This is a technical follow up post. In this post I discuss my understanding of transformation theology, with which I consider myself in dialogue, and why I nevertheless reject it.
Transformation Theology is the new theological project at King’s College London. Although it is close in name, it should not be confused with the American project, more closely associated with the Emerging Church, known as “Transformative Theology”. Transformation theology is an attempt to bring theology to where people are. It is an effort to be an engaged or embodied theology. It begins with an important question to ask, as done by Prof. Oliver Davies of King’s College: Where is Christ? The way this is asked ends up being both promising and, ultimately, why I reject the project.
This is certainly an appropriate question to ask. The standard reformed answer is “Seated at the right hand of the Father.” The standard evangelical baptist answer is “within my heart.” The broader answer, given primarily by those in the Roman Catholic tradition is “within the Church” or even “within the Sacrament.” Oliver Davies notes that in one sense at least some of these are correct, but in another sense these are not the real Christ, but the mediated form of Christ. Where is Christ, asks Davies, in our time and space? Davies also wants to clearly distinguish this from the “who” question of Christ which, as can be seen in both Bonhoeffer and Barth, ends up subsuming the “where” question. While this certainly is important, and greatly impacts how we understand the incarnation, Davies presents some fundamental problems for me with this question. At heart, as Davies notes, this is a question related to the Ascension.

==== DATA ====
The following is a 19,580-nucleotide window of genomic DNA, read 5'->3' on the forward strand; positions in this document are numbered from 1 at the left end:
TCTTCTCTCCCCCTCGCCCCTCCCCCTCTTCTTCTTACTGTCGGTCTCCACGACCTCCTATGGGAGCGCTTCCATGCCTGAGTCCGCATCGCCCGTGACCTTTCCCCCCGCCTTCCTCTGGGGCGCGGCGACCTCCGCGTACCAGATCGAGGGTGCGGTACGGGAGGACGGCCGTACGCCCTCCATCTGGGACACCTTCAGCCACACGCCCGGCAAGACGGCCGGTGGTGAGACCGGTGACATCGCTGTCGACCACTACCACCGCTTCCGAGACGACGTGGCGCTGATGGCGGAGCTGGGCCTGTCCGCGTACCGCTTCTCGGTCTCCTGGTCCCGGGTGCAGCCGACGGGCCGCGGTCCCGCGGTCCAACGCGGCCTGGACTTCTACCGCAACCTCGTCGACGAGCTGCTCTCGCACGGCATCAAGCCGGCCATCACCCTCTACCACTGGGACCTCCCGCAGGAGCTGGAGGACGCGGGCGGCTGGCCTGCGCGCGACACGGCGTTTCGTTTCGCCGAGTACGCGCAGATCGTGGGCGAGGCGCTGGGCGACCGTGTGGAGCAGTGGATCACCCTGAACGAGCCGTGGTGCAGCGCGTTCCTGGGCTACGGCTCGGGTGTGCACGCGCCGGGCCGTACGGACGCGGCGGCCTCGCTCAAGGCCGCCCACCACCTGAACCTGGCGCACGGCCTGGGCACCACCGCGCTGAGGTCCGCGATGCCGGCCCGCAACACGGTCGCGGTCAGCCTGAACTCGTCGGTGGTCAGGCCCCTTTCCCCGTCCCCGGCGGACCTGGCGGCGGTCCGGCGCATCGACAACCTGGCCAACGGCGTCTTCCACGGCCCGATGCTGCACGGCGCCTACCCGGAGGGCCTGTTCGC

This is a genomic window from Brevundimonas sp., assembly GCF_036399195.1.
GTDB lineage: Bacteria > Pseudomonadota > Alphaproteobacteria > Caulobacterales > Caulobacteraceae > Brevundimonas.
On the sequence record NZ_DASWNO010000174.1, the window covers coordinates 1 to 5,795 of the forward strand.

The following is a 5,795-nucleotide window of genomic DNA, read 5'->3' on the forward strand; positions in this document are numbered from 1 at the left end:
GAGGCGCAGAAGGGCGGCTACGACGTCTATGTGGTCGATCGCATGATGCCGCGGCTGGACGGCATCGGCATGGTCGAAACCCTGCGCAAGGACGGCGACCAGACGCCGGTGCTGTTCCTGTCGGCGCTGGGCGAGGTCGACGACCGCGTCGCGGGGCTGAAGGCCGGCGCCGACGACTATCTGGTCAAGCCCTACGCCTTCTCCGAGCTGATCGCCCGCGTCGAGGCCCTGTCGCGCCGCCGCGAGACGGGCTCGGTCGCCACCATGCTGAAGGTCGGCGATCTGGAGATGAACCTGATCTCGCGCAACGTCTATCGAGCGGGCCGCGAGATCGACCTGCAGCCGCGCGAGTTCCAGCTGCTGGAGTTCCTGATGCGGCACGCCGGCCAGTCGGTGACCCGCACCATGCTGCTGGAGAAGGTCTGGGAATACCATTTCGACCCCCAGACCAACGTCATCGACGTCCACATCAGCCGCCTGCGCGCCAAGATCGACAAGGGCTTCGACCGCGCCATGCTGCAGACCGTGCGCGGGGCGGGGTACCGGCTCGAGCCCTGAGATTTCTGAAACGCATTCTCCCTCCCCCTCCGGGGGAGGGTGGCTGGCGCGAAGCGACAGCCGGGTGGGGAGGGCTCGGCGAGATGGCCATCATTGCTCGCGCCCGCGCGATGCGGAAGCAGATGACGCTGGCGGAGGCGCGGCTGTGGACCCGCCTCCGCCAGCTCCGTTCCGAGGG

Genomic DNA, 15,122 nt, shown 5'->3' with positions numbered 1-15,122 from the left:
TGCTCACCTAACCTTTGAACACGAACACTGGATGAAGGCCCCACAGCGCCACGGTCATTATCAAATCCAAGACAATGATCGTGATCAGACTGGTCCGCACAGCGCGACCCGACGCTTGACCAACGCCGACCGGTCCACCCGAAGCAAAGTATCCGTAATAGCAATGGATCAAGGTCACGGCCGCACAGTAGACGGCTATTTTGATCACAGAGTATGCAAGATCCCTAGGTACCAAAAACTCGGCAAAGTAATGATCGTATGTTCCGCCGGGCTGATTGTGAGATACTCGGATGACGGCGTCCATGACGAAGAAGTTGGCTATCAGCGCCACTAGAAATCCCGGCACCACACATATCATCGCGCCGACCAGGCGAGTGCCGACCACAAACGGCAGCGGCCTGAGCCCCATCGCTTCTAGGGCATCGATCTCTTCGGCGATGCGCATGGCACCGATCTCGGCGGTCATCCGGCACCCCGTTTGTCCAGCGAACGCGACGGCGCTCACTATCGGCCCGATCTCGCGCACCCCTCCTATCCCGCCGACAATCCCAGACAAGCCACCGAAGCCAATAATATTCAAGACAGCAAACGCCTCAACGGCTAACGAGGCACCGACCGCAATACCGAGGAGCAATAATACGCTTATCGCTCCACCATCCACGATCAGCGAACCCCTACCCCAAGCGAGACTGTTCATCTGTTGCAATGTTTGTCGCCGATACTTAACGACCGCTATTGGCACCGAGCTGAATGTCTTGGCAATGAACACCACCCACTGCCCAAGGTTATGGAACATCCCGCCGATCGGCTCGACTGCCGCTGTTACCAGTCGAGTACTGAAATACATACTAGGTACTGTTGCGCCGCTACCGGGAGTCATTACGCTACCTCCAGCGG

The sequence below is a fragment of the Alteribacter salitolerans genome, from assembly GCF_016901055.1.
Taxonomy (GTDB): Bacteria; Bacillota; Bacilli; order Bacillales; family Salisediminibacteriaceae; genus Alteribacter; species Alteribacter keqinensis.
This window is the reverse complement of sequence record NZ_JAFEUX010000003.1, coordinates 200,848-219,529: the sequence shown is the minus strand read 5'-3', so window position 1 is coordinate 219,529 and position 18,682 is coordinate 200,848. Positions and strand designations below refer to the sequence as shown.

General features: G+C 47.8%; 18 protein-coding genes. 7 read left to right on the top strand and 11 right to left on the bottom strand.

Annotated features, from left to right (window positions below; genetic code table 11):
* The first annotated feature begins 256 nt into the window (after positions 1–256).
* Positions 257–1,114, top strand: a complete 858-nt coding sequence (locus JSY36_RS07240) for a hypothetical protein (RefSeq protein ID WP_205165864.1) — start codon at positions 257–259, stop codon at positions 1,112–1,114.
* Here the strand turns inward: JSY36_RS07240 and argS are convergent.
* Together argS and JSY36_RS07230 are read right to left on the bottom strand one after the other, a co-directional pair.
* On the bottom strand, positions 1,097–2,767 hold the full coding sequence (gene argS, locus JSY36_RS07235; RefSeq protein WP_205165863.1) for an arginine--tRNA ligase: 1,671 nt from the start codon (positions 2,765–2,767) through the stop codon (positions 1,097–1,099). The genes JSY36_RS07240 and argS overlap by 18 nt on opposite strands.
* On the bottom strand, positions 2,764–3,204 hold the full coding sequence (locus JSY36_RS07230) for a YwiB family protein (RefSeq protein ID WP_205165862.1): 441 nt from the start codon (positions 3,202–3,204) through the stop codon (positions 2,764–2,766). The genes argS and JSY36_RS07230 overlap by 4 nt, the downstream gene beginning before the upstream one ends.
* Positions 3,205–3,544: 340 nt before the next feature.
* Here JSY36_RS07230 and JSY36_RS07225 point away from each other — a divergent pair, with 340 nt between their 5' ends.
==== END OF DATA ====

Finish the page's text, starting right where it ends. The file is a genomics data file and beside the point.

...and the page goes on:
This is where the problems begin, at least if I’m understanding Davies right. He says that the cosmology of the first century Church is not ours. While that may be true, I would argue that it is nevertheless analogous in some very important ways. Leaving that aside, this leads to another problem. Davies argues that because of this different cosmology, when we ask the “where” question we cannot be talking about the resurrected Christ because that Christ belongs to the past. I want to be clear, Davies does not seem to want to deny the resurrection (which an uncritical reading might suggest), but is merely stating that this historical Christ was another mediated form of Christ. However, I don’t like this response. In trying to separate the “where” question from the “who” question, Davies has assumed the answer to the “who” question, and I disagree with his answer.
If we deny that the historical person who was killed and raised as Jesus is real Christ then we have a danger of lapsing into a form of Adoptionism (an early church heresy). I have no doubt that Davies thinks that Jesus is the real Christ, but he nevertheless refers to this as a mediated form. I want to say that this is an unmediated form. God was not hidden in Jesus. As Jesus says “If anyone has seen me, he has seen the father.” The incarnation fundamentally changed who God is. Now there is a human who is a person of the one substance of the Trinity. What is further, Paul’s arguments at the end of 1 Corinthians make it clear that this was a bodily raised Jesus still. We cannot escape the problem by appealing to Platonism. The historical human being Jesus is now the Christ. Granted, after the resurrection, his physicality had certain differences from ours, to the effect that he could pass through walls, but he still ate and could be touched, though he urged some not to do so. This is, I think, part of what it means to talk about the “Scandal of Particularity.” Christ became incarnate as a particular historical individual. He did not become the “everyman” or the “ideal man,” but a specific human person who lived within history. He entered our space time. And this Jesus, who was raised from the dead, is still human. That is why the reformed tradition states, I think correctly, that Christ is “at the right hand of the Father.” This is also why, although I think Davies asks an excellent question, there are some fundamental flaws with the approach and I will be an observer from the outside.
To go back to the initial post, click here.
This is the last of the more technical posts. The next post should be more user friendly.